Showing our support and respect for police doesn’t mean we ignore or are unconcerned about abusive policing when or where it exists. But the calls to defund police or make draconian cuts to police budgets already have shown to invite more crime. This is especially true in poorer and minority communities. In his June 11 opinion piece in USA Today, Erroll G. Southers, a Black former cop, former FBI agent and current director of the USC Safe Communities Institute, argued that the most likely cuts will be to community interaction programs that foster healthy relationships between police and minority members, who might otherwise encounter cops only in dangerous situations. The value of police in minority and poorer neighborhoods also is underscored by a Gallup poll released on Aug. 5, revealing that 81% of Black people polled wanted more policing, not less, as did 83% of Latinos. Only 19% of Black people wanted less policing in their neighborhoods.

(The defunding the police movement advocates reallocating funds that would have gone to police departments into non-policing forms of community support and public safety programs. The Los Angeles City Council voted on June 16 to study ways to slash the LAPD’s budget.)

I was thrilled to learn about these morale-boosting efforts organized by friends and eager to come along for a few of the deliveries. It was important to me to look these officers in the eye and tell them from my heart, “Thank you. We appreciate you, and we pray for your safety.”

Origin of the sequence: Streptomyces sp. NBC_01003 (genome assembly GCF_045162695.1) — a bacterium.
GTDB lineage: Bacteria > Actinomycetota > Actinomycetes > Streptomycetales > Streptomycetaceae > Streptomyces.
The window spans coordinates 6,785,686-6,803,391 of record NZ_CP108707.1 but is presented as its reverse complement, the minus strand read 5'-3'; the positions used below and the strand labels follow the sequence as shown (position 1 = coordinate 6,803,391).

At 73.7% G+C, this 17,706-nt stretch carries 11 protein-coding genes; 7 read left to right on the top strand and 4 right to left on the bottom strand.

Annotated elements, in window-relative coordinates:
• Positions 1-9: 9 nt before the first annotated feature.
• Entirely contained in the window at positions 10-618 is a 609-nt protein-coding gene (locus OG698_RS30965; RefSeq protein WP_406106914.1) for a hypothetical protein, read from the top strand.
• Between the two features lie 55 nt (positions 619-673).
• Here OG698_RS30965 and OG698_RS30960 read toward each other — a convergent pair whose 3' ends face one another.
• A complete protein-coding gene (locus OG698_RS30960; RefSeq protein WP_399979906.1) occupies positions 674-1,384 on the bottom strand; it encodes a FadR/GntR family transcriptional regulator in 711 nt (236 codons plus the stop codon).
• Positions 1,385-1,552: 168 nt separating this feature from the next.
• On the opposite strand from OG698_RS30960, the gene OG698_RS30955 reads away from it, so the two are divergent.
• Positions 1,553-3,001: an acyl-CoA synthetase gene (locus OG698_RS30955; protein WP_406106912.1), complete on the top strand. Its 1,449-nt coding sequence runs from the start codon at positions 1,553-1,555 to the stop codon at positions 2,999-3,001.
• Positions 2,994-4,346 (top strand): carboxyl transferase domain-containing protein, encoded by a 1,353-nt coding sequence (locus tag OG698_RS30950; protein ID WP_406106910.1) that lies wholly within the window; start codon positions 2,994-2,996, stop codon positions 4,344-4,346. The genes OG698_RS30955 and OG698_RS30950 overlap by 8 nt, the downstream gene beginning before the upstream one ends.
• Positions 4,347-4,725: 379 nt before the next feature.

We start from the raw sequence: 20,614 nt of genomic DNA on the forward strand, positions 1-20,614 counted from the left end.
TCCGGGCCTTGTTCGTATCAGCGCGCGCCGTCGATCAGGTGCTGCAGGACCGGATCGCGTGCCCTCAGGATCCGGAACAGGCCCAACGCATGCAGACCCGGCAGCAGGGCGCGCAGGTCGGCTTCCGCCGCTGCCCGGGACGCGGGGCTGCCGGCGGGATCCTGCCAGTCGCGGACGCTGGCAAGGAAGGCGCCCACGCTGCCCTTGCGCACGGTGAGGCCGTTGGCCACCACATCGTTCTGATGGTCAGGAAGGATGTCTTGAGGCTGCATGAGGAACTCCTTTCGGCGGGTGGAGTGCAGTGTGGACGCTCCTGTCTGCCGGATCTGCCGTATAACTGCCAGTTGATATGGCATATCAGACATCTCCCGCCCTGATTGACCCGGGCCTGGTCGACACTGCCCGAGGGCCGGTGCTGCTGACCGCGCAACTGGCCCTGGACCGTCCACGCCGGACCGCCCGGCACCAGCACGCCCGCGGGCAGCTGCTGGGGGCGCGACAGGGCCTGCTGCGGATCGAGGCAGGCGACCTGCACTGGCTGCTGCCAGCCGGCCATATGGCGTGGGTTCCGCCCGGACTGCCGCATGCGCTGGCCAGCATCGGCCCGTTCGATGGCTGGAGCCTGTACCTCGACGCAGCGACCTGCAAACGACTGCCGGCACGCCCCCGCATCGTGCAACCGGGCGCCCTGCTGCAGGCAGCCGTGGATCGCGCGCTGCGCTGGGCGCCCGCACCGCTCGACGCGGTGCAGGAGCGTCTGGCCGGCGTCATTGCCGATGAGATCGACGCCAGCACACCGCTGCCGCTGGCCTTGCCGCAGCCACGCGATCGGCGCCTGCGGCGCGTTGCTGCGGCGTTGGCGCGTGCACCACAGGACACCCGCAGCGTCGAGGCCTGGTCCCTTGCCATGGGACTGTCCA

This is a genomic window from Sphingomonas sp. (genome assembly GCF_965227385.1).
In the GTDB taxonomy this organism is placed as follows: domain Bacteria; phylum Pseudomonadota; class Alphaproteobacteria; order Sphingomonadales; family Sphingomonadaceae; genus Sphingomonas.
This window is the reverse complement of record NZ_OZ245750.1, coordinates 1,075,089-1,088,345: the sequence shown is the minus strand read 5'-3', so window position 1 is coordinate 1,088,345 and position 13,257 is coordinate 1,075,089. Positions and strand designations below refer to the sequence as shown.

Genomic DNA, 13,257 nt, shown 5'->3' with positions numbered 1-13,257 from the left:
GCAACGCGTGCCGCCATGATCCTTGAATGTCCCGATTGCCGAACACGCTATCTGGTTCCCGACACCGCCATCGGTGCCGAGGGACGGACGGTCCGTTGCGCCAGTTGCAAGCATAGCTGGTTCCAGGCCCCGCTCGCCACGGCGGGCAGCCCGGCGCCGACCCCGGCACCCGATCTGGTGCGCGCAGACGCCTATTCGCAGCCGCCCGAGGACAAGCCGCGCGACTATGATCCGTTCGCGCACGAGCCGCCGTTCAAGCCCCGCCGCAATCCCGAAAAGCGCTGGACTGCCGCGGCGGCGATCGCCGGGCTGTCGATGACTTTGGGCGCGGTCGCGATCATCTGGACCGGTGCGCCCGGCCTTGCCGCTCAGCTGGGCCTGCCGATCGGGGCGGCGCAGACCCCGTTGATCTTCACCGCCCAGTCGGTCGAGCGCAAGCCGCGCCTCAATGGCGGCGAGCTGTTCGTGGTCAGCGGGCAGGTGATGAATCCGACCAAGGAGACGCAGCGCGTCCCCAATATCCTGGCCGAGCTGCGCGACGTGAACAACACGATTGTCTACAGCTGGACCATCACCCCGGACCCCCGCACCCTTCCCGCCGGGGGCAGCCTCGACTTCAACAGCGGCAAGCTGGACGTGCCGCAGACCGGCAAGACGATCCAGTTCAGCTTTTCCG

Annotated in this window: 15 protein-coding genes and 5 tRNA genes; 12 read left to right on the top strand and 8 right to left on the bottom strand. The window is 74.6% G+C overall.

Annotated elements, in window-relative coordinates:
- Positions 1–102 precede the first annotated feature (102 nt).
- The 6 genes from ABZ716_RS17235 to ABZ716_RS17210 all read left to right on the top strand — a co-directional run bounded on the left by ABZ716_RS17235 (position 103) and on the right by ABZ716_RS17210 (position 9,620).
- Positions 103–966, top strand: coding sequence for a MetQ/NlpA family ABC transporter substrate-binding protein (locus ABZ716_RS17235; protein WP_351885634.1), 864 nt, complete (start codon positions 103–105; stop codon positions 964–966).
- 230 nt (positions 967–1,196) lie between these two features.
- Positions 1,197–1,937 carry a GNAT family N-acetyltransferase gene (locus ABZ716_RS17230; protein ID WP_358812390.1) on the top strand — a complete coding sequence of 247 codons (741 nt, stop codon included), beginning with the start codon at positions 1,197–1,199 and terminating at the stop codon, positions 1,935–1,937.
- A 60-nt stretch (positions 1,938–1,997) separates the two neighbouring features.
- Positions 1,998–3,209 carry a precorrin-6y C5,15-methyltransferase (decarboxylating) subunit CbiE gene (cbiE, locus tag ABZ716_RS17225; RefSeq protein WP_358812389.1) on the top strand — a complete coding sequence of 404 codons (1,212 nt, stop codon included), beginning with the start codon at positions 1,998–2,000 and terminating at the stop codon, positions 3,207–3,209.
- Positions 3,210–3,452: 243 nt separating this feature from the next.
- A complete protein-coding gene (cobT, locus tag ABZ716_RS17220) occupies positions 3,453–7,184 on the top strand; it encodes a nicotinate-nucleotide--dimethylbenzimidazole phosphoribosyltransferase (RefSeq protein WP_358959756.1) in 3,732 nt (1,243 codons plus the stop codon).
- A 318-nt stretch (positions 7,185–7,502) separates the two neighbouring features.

During lunch, I sat with Sgt. Owen Berger, who trains recruits. “The media often report negative perceptions of the police, so any positive outreach from the community serves as a refreshing reminder to police officers that there is a majority of people who support them,” he said. “Even for small gestures, the effect on morale is immense, and it is like a breath of fresh air.”

As anti-Semitic attacks have grown more frequent and more menacing, Romm’s volunteer role has grown more vital. She has a public safety WhatsApp group, often fields calls and texts by community members, and can quickly access senior lead officers with questions and concerns about security.

“I can’t stand that the world is lumping the majority of good cops with the few bad ones,” she said. “I have known these officers for years. They are decent, kind human beings and their only thought is to protect and to serve in a tough world. They are my heroes.”

The morning after the October 2018 Tree of Life synagogue shooting in Pittsburgh, one of Romm’s LAPD contacts called her at 6 a.m. to ask for the addresses of all of the West L.A. synagogues. Romm immediately compiled the list, and LAPD dispatched officers to keep an eye on our vulnerable community.

It’s quintessentially Jewish to express gratitude, and to do it with food. This inspired effort to show our support for the men and women in blue makes me proud to be part of this community.

If you see a cop, smile, wave or say “Thank you.” Offer to buy a meal, or at least a coffee if you’re in line at the same place. Mail a thank-you note to your precinct. The police are working harder than ever to support our safety. Now is our time to support them in return.

Judy Gruen’s latest book is “The Skeptic and the Rabbi: Falling in Love With Faith.” She is a writing coach and book editor.